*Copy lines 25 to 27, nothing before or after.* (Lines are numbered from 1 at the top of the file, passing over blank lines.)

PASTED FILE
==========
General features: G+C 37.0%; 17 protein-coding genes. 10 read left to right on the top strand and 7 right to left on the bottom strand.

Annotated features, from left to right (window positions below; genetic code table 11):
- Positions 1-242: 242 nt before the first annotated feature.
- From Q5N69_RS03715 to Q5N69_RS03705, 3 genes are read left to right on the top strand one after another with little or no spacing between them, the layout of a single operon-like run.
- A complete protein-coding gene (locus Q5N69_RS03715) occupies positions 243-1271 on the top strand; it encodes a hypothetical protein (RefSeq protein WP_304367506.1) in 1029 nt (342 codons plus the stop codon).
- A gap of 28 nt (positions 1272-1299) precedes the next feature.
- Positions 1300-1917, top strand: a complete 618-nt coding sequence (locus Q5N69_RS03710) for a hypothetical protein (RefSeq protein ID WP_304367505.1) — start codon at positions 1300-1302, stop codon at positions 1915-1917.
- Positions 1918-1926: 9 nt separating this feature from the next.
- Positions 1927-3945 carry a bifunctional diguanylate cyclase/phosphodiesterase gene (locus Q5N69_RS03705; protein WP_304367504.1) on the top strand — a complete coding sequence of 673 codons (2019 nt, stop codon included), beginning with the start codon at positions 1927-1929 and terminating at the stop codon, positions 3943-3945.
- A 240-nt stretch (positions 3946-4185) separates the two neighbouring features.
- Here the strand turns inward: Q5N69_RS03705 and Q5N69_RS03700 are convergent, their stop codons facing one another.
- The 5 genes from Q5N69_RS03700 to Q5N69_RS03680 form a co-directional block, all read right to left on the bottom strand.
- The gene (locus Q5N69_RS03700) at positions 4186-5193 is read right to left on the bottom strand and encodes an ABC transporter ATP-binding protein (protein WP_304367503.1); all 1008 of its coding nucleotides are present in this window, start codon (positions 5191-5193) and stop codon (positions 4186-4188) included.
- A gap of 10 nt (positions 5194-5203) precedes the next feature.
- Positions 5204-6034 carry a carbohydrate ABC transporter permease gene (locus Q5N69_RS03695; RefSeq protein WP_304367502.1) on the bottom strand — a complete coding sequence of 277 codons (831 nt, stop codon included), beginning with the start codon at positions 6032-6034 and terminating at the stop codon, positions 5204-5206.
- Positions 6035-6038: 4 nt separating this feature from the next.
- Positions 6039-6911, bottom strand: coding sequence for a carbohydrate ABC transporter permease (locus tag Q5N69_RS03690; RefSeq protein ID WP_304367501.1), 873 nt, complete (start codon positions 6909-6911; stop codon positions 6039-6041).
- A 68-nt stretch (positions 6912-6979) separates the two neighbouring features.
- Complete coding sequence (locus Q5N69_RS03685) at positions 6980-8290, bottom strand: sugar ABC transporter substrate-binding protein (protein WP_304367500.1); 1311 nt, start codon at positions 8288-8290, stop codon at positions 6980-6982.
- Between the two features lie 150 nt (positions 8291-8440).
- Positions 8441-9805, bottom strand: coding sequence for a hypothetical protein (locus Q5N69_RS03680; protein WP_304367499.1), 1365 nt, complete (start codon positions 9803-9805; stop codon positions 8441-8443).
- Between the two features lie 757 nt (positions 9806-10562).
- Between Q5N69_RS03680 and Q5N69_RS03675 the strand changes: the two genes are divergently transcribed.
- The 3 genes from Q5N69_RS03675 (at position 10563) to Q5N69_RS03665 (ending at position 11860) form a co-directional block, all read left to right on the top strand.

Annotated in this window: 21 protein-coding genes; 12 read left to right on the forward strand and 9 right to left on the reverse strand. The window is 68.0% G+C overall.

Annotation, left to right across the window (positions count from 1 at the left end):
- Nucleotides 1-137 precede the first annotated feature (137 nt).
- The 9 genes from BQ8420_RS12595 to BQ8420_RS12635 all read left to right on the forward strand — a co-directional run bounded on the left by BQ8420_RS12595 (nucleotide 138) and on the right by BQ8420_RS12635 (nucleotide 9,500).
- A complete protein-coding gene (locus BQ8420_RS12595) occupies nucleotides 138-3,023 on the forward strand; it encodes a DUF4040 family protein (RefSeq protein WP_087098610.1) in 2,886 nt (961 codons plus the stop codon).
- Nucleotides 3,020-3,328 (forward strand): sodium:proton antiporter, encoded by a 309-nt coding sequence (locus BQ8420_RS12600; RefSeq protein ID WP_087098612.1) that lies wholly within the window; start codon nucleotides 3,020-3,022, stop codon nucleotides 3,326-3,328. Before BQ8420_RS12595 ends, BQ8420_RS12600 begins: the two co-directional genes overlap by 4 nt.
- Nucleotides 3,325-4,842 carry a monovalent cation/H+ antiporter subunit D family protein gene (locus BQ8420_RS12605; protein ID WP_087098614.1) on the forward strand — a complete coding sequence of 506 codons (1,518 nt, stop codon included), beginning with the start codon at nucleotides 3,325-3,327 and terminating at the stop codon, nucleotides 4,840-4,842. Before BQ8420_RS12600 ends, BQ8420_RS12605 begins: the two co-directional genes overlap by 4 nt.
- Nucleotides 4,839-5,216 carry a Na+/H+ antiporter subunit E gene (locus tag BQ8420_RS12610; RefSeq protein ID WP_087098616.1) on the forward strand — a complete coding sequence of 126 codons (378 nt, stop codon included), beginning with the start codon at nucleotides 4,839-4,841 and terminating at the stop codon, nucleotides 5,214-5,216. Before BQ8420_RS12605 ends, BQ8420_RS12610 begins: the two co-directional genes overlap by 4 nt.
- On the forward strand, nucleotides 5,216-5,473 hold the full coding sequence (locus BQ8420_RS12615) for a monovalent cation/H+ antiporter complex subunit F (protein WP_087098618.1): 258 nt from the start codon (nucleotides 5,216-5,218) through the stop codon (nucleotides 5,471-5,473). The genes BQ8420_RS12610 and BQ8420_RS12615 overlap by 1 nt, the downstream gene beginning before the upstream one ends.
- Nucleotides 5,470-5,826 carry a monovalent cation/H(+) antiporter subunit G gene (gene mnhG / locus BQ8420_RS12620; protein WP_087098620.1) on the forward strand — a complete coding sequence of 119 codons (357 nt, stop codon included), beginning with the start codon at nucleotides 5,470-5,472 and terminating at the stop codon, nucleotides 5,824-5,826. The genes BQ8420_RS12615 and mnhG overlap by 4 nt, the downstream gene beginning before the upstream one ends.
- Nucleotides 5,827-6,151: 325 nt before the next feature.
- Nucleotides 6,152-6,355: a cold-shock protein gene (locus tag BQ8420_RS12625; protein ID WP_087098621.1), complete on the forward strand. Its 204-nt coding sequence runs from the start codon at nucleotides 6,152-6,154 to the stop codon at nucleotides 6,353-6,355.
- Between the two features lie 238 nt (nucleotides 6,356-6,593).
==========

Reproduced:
Annotated in this window: 21 protein-coding genes; 12 read left to right on the forward strand and 9 right to left on the reverse strand. The window is 68.0% G+C overall.

Annotation, left to right across the window (positions count from 1 at the left end):
- Nucleotides 1-137 precede the first annotated feature (137 nt).